JERUSALEM (Ma’an) – Bulldozers of the Jerusalem municipal council escorted by Israeli police and border guards demolished a newly constructed home and a printing workshop Tuesday in the neighborhood of Al-Isawiya, north of the Old City.
The home, under construction for two years, was a 125-square-meter building belonging to Atiyya Imteir, a father of eight and worker at the Shaare Zedek Medical Center.
While the first demolition went unopposed, the subsequent demolition of a 20-meter-square printing shop in Al-‘Isawiya, owned by Robin Ulayyan, was contested by family members. Witnesses said the protest was quashed using tear gas.
Speaking with Ma’an following the demolition, Imteir said that he was given no prior notice that the building would be demolished, though family members said a “stop work order” had been delivered to the home a year and a half earlier. The owner made no mention as to whether he had initiated legal proceedings following the delivery of the papers.
The orders, known locally as “demolition orders,” demand that homeowners appear before a magistrates court to defend allegations, in this case that the home was being built without a permit. Because legal action at the court rarely succeeds, the stop work orders essentially constitute a demolition order.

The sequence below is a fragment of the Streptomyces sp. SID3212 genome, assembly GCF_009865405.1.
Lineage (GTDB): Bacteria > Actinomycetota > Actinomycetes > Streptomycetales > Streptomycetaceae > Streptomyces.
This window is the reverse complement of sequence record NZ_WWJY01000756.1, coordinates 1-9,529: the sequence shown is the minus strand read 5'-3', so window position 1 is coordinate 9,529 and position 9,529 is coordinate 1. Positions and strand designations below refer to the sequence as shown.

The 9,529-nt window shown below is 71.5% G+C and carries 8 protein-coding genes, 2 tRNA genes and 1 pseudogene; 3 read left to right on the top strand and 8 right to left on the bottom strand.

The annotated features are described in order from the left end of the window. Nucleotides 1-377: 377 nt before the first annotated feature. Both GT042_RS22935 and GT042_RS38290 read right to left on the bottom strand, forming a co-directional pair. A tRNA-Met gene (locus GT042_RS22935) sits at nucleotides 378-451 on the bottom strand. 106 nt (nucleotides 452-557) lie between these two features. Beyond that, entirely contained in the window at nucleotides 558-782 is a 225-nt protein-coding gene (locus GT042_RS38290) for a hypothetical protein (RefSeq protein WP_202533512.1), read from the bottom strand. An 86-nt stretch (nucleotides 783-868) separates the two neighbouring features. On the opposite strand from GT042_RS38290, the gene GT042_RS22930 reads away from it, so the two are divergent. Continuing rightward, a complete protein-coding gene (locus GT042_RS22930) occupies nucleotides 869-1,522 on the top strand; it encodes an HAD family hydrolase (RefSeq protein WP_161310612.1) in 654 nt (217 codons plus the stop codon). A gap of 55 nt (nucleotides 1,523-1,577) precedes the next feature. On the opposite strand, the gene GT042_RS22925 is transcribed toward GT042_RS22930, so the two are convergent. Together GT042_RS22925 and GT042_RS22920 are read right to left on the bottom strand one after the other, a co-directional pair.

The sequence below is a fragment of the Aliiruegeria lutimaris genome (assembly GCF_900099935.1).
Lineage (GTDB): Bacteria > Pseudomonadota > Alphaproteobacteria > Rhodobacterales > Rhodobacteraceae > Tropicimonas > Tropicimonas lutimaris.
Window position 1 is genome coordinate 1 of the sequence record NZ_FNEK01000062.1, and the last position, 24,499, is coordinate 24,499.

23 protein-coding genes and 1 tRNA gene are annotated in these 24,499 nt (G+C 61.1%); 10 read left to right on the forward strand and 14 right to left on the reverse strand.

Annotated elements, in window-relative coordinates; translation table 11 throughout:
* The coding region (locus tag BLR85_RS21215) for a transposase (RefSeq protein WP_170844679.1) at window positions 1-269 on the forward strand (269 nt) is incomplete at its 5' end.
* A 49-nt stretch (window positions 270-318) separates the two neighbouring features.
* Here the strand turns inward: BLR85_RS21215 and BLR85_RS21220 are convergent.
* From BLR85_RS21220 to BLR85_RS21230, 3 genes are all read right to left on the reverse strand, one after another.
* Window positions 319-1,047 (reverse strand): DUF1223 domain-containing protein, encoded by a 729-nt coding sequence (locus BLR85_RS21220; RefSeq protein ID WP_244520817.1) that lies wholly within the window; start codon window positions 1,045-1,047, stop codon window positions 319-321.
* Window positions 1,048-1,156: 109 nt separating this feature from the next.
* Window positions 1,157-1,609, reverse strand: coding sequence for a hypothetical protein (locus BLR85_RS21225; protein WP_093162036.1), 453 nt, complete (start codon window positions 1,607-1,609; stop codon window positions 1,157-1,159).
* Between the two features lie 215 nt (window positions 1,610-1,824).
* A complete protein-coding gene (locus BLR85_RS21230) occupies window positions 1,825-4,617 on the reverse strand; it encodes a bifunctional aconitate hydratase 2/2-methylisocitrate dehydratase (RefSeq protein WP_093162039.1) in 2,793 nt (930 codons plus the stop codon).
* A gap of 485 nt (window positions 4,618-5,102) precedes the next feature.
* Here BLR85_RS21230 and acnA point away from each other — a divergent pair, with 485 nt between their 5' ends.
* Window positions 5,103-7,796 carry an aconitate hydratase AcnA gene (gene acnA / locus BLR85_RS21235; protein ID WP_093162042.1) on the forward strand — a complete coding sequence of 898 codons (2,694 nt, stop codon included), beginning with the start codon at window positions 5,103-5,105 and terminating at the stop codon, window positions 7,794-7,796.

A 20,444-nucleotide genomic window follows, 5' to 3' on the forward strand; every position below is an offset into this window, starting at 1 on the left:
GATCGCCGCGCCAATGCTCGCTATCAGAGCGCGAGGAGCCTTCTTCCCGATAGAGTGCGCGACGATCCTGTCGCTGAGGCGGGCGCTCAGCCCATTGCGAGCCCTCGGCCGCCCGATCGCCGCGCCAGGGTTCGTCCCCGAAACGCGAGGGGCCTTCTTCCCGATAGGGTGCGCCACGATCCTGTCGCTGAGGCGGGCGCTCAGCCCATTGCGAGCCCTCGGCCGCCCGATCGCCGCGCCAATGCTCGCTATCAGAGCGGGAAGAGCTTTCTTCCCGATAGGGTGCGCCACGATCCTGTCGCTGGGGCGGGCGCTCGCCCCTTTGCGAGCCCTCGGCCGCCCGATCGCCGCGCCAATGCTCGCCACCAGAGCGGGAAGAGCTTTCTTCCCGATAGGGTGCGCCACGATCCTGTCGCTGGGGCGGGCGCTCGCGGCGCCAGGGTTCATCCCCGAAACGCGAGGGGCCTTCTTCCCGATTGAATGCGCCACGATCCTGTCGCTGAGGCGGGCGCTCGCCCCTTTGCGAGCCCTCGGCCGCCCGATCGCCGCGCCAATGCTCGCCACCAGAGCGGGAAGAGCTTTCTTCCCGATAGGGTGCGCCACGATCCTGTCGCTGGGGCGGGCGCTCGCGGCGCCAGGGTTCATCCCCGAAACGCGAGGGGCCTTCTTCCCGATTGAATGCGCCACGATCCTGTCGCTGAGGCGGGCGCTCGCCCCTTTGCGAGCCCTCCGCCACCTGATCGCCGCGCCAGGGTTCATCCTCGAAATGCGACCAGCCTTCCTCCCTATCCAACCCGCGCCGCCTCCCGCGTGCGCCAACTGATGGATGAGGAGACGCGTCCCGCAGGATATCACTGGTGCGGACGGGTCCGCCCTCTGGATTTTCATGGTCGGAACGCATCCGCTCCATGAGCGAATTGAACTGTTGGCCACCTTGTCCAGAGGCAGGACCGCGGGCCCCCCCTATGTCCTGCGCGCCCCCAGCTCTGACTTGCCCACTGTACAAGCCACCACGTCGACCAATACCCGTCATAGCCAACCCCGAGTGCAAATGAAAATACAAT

According to the Israeli Committee Against House Demolitions, 20,000 homes in East Jerusalem have standing demolition orders against them, while thousands of others have “stop work” orders, mandating owners to cease construction and apply for a permit to build.
Occupied in 1967, East Jerusalem was illegally annexed to Israel in the 1980s, bringing more than 225,000 Palestinians under Israeli governance. Residents must apply to a municipal government they do not recognize for permits to build. Those who do apply face discrimination, with a small fraction of residents being granted permits.